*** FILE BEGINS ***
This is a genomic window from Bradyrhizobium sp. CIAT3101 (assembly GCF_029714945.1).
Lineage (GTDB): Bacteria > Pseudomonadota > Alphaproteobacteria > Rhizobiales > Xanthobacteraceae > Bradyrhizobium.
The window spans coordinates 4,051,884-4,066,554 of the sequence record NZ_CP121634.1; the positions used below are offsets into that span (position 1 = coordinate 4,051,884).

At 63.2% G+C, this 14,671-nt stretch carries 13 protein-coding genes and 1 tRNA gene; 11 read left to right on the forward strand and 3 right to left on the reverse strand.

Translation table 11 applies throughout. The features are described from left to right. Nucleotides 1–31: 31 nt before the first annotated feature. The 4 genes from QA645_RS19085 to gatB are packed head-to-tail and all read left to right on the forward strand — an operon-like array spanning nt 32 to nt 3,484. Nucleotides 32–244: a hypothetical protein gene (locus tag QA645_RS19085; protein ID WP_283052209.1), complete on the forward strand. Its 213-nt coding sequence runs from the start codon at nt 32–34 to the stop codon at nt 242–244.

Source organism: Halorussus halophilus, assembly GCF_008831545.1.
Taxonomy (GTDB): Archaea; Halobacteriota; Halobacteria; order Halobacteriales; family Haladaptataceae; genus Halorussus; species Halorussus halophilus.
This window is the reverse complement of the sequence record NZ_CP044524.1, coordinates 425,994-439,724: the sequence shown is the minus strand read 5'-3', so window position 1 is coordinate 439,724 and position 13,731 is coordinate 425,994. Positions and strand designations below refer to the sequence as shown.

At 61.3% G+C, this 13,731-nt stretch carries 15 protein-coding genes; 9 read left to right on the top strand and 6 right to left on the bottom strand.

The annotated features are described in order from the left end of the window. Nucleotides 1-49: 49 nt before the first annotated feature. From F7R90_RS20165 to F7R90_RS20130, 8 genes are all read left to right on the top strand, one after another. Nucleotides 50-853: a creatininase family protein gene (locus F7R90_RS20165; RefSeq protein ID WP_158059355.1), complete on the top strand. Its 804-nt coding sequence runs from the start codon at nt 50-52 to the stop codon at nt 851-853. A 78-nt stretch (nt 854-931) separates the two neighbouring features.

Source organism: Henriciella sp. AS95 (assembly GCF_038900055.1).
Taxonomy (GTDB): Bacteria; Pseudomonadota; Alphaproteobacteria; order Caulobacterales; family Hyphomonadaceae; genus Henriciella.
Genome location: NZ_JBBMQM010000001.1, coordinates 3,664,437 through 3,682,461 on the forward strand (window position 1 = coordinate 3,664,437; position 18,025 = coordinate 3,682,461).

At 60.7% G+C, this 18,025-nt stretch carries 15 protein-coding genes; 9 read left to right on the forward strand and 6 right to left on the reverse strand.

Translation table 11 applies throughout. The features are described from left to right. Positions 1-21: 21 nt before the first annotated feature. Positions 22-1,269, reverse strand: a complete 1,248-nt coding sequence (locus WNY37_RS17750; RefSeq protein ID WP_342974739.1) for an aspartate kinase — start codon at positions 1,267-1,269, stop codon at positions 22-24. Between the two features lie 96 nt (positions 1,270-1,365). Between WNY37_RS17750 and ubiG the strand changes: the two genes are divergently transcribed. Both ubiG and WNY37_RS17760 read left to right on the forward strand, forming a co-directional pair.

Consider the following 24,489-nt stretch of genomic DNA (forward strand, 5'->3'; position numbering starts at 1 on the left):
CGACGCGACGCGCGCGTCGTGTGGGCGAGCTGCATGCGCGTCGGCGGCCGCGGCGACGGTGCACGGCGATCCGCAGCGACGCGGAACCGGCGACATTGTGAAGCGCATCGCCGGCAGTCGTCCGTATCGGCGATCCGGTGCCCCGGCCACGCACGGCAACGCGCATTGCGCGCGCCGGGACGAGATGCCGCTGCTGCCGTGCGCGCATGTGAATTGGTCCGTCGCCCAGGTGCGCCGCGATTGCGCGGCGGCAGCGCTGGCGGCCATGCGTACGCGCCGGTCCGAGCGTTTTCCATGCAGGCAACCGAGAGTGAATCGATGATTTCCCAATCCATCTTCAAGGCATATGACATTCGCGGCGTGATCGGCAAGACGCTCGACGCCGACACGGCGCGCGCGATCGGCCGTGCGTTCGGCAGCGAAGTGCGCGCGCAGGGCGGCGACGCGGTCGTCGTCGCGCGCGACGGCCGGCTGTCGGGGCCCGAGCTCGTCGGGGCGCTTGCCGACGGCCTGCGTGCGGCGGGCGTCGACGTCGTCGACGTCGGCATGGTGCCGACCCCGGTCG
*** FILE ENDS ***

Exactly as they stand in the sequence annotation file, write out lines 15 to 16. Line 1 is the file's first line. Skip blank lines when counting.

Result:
Translation table 11 applies throughout. The features are described from left to right. Positions 1-21: 21 nt before the first annotated feature. Positions 22-1,269, reverse strand: a complete 1,248-nt coding sequence (locus WNY37_RS17750; RefSeq protein ID WP_342974739.1) for an aspartate kinase — start codon at positions 1,267-1,269, stop codon at positions 22-24. Between the two features lie 96 nt (positions 1,270-1,365). Between WNY37_RS17750 and ubiG the strand changes: the two genes are divergently transcribed. Both ubiG and WNY37_RS17760 read left to right on the forward strand, forming a co-directional pair.

Consider the following 24,489-nt stretch of genomic DNA (forward strand, 5'->3'; position numbering starts at 1 on the left):